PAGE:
Many of the antiquities which are scattered over the north of Scotland, such as stone circles, monoliths, sculptured stones, rocking stones, &c, are very generally supposed to have been connected with religion. From the resemblance of the circles especially, to those which exist in South Britain and in France, it has been supposed that one religion prevailed over these countries. As Druidism is so commonly believed to have prevailed among the Picts as well as among the other inhabitants of Britain, we shall here give a brief account of that system, chiefly as we find it given by Caesar of the character and functions of the Druids:
“They attend to divine worship, perform public and private sacrifices, and expound matters of religion. A great number of youths are gathered round them for the sake of education, and they enjoy the highest honour in that nation; for nearly all public and private quarrels come under their jurisdiction; and when any crime has been committed, when a murder had been perpetrated, when a controversy arises about a legacy, or about landmarks, they are the judges too. They fix rewards and punishments; and should any one, whether a private individual or a public man, disobey their decrees, then they exclude him from the sacrifices. All these Druids have one chief, who enjoys the highest authority amongst them. When he dies, he is succeeded by the member of the order who is most prominent amongst the other, if there be any such single individual; if, however, there are several men equally distinguished, the successor is elected by the Druids. Sometimes they even go to war about this supremacy.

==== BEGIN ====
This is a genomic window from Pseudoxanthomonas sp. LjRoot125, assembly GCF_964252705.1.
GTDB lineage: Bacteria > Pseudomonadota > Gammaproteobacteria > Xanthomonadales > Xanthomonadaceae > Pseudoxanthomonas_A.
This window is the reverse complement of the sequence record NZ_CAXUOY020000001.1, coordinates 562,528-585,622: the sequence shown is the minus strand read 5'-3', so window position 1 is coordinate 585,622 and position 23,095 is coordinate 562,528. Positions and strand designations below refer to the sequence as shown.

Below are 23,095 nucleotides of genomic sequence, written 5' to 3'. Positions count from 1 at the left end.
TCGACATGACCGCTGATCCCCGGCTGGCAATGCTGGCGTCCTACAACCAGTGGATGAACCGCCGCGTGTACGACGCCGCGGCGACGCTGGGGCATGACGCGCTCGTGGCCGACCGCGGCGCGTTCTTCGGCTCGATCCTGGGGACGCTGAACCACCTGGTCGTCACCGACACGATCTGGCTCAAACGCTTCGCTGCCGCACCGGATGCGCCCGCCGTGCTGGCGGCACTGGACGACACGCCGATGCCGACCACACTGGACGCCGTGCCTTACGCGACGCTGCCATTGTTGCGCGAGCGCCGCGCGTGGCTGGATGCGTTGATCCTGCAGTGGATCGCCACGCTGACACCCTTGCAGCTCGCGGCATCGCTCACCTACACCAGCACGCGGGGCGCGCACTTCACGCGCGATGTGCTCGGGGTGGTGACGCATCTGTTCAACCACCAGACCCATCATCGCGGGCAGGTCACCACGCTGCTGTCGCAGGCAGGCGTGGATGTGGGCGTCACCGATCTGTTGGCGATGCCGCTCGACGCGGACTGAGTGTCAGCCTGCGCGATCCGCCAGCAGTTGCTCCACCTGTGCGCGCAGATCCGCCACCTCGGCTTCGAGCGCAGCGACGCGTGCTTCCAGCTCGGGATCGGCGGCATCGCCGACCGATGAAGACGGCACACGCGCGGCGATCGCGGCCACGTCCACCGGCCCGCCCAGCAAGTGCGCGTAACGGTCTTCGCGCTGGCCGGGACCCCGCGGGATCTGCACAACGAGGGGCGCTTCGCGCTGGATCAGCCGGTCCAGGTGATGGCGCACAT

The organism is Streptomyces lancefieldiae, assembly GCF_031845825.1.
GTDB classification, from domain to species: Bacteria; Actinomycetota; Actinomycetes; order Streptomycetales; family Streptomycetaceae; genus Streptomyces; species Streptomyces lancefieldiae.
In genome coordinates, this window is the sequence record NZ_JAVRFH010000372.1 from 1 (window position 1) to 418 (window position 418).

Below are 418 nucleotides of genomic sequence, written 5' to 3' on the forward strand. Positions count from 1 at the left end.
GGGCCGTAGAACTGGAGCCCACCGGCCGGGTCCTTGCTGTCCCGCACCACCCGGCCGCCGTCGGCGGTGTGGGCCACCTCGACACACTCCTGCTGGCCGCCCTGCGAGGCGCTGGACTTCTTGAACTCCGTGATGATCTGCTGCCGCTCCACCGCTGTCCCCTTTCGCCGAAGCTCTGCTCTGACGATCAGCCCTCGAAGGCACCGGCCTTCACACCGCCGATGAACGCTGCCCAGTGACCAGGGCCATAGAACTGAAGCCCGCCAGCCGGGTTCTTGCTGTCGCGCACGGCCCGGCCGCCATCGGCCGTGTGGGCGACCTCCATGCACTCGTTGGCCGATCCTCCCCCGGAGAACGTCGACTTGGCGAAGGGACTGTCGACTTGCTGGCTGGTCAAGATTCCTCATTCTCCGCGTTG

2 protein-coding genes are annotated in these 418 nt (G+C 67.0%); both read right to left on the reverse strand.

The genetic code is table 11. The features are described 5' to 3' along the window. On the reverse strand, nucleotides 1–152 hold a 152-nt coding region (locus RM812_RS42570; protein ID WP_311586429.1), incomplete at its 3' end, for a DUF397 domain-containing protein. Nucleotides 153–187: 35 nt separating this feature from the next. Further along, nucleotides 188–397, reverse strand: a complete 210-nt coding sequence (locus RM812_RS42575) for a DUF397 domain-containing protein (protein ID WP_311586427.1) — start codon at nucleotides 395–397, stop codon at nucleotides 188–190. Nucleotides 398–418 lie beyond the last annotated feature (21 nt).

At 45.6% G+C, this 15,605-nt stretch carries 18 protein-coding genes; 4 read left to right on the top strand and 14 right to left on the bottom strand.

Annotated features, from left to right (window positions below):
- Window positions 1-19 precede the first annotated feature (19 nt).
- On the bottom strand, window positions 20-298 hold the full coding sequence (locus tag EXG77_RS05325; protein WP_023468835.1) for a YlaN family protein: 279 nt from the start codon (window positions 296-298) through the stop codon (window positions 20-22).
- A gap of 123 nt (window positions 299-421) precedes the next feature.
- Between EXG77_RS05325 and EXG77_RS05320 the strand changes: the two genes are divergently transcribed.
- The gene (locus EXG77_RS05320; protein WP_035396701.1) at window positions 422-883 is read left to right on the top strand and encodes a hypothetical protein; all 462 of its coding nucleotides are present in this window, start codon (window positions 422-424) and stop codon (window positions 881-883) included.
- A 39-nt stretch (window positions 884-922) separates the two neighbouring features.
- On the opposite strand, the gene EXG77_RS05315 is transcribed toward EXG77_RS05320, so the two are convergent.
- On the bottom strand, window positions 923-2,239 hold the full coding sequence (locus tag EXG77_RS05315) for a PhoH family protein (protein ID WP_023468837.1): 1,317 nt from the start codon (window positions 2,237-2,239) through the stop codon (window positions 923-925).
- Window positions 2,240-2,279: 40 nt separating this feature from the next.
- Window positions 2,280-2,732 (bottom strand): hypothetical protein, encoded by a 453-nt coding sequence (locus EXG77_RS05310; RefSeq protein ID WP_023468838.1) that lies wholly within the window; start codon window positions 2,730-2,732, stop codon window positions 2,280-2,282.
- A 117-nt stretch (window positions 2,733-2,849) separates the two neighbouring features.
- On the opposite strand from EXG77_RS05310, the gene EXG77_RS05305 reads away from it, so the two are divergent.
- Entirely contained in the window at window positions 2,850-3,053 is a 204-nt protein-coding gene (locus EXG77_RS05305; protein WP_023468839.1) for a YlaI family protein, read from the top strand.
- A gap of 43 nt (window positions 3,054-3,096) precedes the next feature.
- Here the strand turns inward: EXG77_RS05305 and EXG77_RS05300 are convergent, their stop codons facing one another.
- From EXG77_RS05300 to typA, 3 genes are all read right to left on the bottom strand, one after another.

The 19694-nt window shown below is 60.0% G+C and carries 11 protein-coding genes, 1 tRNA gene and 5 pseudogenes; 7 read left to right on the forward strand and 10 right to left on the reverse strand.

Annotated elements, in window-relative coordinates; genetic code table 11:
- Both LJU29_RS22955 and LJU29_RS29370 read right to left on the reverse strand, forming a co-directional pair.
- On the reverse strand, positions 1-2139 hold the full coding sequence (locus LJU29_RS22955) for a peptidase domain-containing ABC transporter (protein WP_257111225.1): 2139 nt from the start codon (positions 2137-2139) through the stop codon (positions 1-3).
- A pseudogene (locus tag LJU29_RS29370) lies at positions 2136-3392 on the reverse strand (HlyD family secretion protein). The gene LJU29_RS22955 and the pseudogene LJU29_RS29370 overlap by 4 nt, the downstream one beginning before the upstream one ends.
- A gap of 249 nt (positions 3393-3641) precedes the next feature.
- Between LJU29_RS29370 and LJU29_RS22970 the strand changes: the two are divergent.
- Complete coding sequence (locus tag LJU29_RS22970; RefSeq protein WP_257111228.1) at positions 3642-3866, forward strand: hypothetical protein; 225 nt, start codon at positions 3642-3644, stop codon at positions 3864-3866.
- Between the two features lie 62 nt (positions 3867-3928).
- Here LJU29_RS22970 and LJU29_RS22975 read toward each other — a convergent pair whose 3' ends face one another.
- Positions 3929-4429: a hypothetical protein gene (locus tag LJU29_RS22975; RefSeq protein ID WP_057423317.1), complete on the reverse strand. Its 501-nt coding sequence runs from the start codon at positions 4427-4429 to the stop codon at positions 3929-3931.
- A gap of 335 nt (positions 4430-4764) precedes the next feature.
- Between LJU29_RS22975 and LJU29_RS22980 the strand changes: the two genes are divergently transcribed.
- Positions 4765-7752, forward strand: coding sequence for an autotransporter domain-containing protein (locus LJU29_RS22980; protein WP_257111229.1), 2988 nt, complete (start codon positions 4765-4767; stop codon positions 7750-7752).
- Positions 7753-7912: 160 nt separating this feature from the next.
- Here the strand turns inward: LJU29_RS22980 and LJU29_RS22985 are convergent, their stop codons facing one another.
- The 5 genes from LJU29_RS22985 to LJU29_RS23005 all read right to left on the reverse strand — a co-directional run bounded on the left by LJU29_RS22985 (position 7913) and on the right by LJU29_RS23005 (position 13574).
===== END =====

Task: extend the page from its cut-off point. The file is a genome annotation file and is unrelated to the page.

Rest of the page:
“The Druids take no part in warfare; nor do they pay taxes like the rest of the people; they are exempt from military service, and from all public burdens. Attracted by such rewards, many come to be instructed by their own choice, while others are sent by their parents. They are reported to learn in the school a great number of verses, so that some remain there twenty years. They think it an unhallowed thing to commit their lore to writing, though in the other public and private affairs of life they frequently make use of the Greek alphabet. Beyond all things, they are desirous to inspire a belief that men’s souls do not perish, but transmigrate after death from one individual to another; and besides, they hold discourses about the stars, about the size of the world and of various countries, about the nature of things, and about the power and might of the immortal gods”.
Among the objects of druidikal veneration the oak is said to have been particularly distinguished; for the Druids imagined that there was a supernatural virtue in the wood, in the leaves, in the fruit, and above all in the mistletoe. Hence the oak woods were the first places of their devotion; and the offices of their religion were there performed without any covering but the broad canopy of heaven. The part appropriated for worship was enclosed in a circle, with which was placed a pillar of stone set up under an oak, and sacrifices were offered thereon. The pillars which mark the sites of these places of worship are still to be seen; and so great is the superstitious veneration paid by the country people to those sacred stones, as they are considered, that few persons have ventured to remove them.
Besides the immunities before-mentioned enjoyed by the Druids, they also possessed both civil and criminal jurisdiction, they decided all controversies among states as well as among private persons; and whoever refused to submit to their awards was exposed to the most severe penalties. The sentence of excommunication was pronounced against him; he was debarred all intercourse with his fellow-citizens; his company was universally shunned as profane and dangerous; he was refused the protection of law; and death itself became an acceptable relief from the misery and infamy to which he was exposed.